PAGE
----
While I've talked a lot about table management and pedagogy, there are a few things I want to highlight that transferred from my time teaching that are also great for D&D groups.
-Seating charts- When I was teaching, it was always a challenge to figure out who should sit where- having two loud, boisterous friends sitting next to each other was a recipe for disaster, and at times I found myself getting pulled into the soap opera that is Middle School drama, with certain kids being highly reactive catalysts if they sat near each other. With D&D, it's good to have awareness of where kids are sitting. Keep in mind things like noise sensitivity, not wanting to be touched, maturity levels and support needs, and access to the door.
-Giving the kids duties- This happens rather organically, but I've noticed that if you give kids a duty, they'll start doing it even without being asked after a while- whether that be making sure everyone has dice (and if they don't, giving them a spare set), keeping a map, or tutoring the less experienced players. The last job is by far the most rewarding to see, and can happen with minimal prompting, I'll just ask a more experienced player to keep an eye on the newer kid and help them with their character sheet, and it has always been a positive experience for both the tutor and the inexperienced player.
-The one on one- This was by far my most useful tool as a teacher- going out into the hall with a kid to have a chat. Removed from the audience, they'd often drop all pretenses, and we were able to have a real conversation. I try to have at least two one on one conversations with each kid per quarter, to get a sense of how they're doing, if there's anything I need to be aware of, and what they want more of out of the game.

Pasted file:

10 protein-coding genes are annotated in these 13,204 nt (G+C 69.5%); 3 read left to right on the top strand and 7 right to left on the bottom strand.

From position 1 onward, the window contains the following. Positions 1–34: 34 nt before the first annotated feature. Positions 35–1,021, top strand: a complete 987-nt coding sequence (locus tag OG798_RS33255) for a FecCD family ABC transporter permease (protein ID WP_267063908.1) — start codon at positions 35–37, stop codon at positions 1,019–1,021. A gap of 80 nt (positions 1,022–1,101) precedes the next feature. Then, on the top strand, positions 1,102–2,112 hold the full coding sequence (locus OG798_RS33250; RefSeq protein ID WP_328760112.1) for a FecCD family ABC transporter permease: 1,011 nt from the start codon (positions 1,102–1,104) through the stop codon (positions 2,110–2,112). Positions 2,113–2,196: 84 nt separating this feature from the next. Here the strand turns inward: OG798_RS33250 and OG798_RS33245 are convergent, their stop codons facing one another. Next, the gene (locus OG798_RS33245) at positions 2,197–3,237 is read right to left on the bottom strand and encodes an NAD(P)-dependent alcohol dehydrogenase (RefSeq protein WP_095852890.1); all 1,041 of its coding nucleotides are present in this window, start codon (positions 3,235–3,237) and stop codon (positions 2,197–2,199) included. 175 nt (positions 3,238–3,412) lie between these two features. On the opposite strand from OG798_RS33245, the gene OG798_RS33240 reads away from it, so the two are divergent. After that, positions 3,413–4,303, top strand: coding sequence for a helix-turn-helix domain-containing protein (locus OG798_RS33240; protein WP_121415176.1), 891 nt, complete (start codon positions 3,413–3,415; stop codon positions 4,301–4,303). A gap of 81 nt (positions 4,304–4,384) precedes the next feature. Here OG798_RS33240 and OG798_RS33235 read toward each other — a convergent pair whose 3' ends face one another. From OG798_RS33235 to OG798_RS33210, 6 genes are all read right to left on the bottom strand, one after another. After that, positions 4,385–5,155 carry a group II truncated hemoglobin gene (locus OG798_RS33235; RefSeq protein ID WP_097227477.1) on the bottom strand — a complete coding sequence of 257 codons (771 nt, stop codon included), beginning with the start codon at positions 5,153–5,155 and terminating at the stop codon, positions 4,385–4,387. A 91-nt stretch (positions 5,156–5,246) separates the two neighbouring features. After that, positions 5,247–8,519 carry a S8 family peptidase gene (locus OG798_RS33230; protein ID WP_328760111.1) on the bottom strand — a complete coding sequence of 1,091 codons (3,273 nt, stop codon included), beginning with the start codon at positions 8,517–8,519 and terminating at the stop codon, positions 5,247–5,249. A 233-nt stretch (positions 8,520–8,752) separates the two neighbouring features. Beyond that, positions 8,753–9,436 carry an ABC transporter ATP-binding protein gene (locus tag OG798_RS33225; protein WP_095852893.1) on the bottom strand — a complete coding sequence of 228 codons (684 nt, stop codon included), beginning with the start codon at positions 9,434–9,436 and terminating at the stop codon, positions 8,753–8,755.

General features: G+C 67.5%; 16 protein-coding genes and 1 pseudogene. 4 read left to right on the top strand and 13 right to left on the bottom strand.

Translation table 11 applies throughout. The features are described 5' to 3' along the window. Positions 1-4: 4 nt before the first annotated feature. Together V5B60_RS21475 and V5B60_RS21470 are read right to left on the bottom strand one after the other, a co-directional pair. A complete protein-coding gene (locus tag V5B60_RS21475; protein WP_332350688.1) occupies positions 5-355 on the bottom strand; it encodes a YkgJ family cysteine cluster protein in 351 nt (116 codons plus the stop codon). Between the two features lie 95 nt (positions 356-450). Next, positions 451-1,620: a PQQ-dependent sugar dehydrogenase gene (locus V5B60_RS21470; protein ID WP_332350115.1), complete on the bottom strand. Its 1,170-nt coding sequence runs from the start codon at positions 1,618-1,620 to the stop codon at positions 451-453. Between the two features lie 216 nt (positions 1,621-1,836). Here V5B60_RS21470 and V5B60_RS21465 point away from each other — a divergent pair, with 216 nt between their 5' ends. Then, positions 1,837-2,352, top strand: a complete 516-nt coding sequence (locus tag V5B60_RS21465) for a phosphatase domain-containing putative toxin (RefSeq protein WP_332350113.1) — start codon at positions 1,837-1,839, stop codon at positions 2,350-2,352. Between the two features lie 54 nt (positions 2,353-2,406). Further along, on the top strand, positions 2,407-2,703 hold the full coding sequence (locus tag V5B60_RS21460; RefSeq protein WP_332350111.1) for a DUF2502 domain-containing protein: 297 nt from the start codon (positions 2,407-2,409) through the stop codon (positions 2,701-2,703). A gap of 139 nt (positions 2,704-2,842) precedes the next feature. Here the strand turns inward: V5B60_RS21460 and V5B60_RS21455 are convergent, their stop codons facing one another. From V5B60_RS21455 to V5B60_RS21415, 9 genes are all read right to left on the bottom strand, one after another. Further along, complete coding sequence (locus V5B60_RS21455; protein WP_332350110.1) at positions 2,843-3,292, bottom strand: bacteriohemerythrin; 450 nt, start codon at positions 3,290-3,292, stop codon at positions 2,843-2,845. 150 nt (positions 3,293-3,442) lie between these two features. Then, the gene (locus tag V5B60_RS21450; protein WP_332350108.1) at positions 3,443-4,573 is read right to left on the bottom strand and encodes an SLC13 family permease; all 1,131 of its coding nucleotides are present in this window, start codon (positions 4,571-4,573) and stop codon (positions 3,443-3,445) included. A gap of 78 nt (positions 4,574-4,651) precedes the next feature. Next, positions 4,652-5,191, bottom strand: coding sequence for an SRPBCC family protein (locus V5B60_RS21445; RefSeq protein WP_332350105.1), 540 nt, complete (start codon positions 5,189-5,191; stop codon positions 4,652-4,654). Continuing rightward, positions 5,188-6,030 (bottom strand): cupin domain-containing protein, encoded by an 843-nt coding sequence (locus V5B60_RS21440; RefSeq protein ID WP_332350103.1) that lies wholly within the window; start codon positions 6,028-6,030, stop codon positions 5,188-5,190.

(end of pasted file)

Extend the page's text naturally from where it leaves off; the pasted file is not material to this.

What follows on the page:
-Talking to the parent- When running a social skills group, talking to parents is one of the most illuminating experiences, as they can tell you about what their child is like outside of game, and you can report what's happening in game. Very often it's a positive experience, with parents telling you how much they appreciate what you're doing and how much their kid is opening up thanks to the game. It can also help you craft the game to meet specific goals that may not be immediately apparent.
-”The voice”- Cultivating a powerful teacher voice is something that saved me a number of times teaching. I've rarely had to use it with my social skills groups, but there have been a few times where things were rapidly getting out of control and I needed the group to sit and be quiet to stabilize the situation.
-Check in questions- Every week as a sort of starting ritual, I ask a check in question- Things like, “What class would your character play” or “What is a rumor about your character?” Sometimes I mix it up with more personal aspects, like “Does your character like to jump into a situation, or plan or analyze? What about you?” These help the kids get into the game mindset, while also serving as a fun ice breaker.
-Reviewing last week's material- When I taught math, I found it very important to review last week's materials so the kids could see the connections between what we went over last week, and what we were going over today. By doing this with the last week's plot, you refresh their memory while highlighting key plot points.
-Worksheets- These are not character sheets. I've actually created worksheets for the kids to fill out, as part of their time in the dungeon of bureaucracy, playing 'Cavemen and Canyons' or a feedback form from a mad wizard's theme park. It mixes things up, then gives the kids something to share with each other.
-The friendly introduction- When every kid comes in, I do something to make them feel special and acknowledged. This may range from a goofy exchange or inside joke, a “Oh, thank Pelor, you're here. I have plans that require you.” or “Hey, let's talk on the side, I got an idea for this session and your character...”
-The lesson plan- I almost never went into a class without some sort of lesson plan. I go into the way I do session planning in another post, but it's good to be prepared and not leave everything up to improvisation, unless you're comfortable with that.
-The staff meeting- If you have a co-facilitator, use them. Set up 5-10 minutes after the kids are gone to review what you saw, what's happening next week, and any updates.
These are all tools from the classroom that I've been able to use quite effectively in my groups. Hope they help!